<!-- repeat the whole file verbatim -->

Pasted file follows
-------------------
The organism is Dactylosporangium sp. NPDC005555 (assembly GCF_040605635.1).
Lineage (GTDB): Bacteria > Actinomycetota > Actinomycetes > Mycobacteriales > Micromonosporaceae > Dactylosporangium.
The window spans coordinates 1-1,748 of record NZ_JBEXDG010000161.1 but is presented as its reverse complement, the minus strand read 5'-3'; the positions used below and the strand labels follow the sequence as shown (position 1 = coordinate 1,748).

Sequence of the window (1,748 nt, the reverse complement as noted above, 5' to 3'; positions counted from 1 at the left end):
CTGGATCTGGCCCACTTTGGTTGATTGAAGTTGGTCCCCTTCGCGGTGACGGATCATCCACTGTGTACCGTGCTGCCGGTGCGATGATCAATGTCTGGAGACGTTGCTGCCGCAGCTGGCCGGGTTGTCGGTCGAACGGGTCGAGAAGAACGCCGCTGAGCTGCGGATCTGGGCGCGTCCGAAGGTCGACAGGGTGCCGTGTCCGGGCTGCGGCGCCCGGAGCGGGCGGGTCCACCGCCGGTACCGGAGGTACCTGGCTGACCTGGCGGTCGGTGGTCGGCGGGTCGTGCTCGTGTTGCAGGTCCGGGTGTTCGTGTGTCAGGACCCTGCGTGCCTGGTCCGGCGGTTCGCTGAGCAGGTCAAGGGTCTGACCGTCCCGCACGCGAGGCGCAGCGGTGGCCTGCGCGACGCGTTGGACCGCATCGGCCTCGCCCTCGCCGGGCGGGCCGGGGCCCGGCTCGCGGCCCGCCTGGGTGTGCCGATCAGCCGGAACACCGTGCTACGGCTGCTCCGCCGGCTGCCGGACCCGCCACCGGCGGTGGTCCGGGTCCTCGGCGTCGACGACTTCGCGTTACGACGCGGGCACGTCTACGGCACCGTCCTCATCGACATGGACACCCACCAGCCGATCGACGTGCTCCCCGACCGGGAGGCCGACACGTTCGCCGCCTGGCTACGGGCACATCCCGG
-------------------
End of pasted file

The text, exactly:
The organism is Dactylosporangium sp. NPDC005555 (assembly GCF_040605635.1).
Lineage (GTDB): Bacteria > Actinomycetota > Actinomycetes > Mycobacteriales > Micromonosporaceae > Dactylosporangium.
The window spans coordinates 1-1,748 of record NZ_JBEXDG010000161.1 but is presented as its reverse complement, the minus strand read 5'-3'; the positions used below and the strand labels follow the sequence as shown (position 1 = coordinate 1,748).

Sequence of the window (1,748 nt, the reverse complement as noted above, 5' to 3'; positions counted from 1 at the left end):
CTGGATCTGGCCCACTTTGGTTGATTGAAGTTGGTCCCCTTCGCGGTGACGGATCATCCACTGTGTACCGTGCTGCCGGTGCGATGATCAATGTCTGGAGACGTTGCTGCCGCAGCTGGCCGGGTTGTCGGTCGAACGGGTCGAGAAGAACGCCGCTGAGCTGCGGATCTGGGCGCGTCCGAAGGTCGACAGGGTGCCGTGTCCGGGCTGCGGCGCCCGGAGCGGGCGGGTCCACCGCCGGTACCGGAGGTACCTGGCTGACCTGGCGGTCGGTGGTCGGCGGGTCGTGCTCGTGTTGCAGGTCCGGGTGTTCGTGTGTCAGGACCCTGCGTGCCTGGTCCGGCGGTTCGCTGAGCAGGTCAAGGGTCTGACCGTCCCGCACGCGAGGCGCAGCGGTGGCCTGCGCGACGCGTTGGACCGCATCGGCCTCGCCCTCGCCGGGCGGGCCGGGGCCCGGCTCGCGGCCCGCCTGGGTGTGCCGATCAGCCGGAACACCGTGCTACGGCTGCTCCGCCGGCTGCCGGACCCGCCACCGGCGGTGGTCCGGGTCCTCGGCGTCGACGACTTCGCGTTACGACGCGGGCACGTCTACGGCACCGTCCTCATCGACATGGACACCCACCAGCCGATCGACGTGCTCCCCGACCGGGAGGCCGACACGTTCGCCGCCTGGCTACGGGCACATCCCGG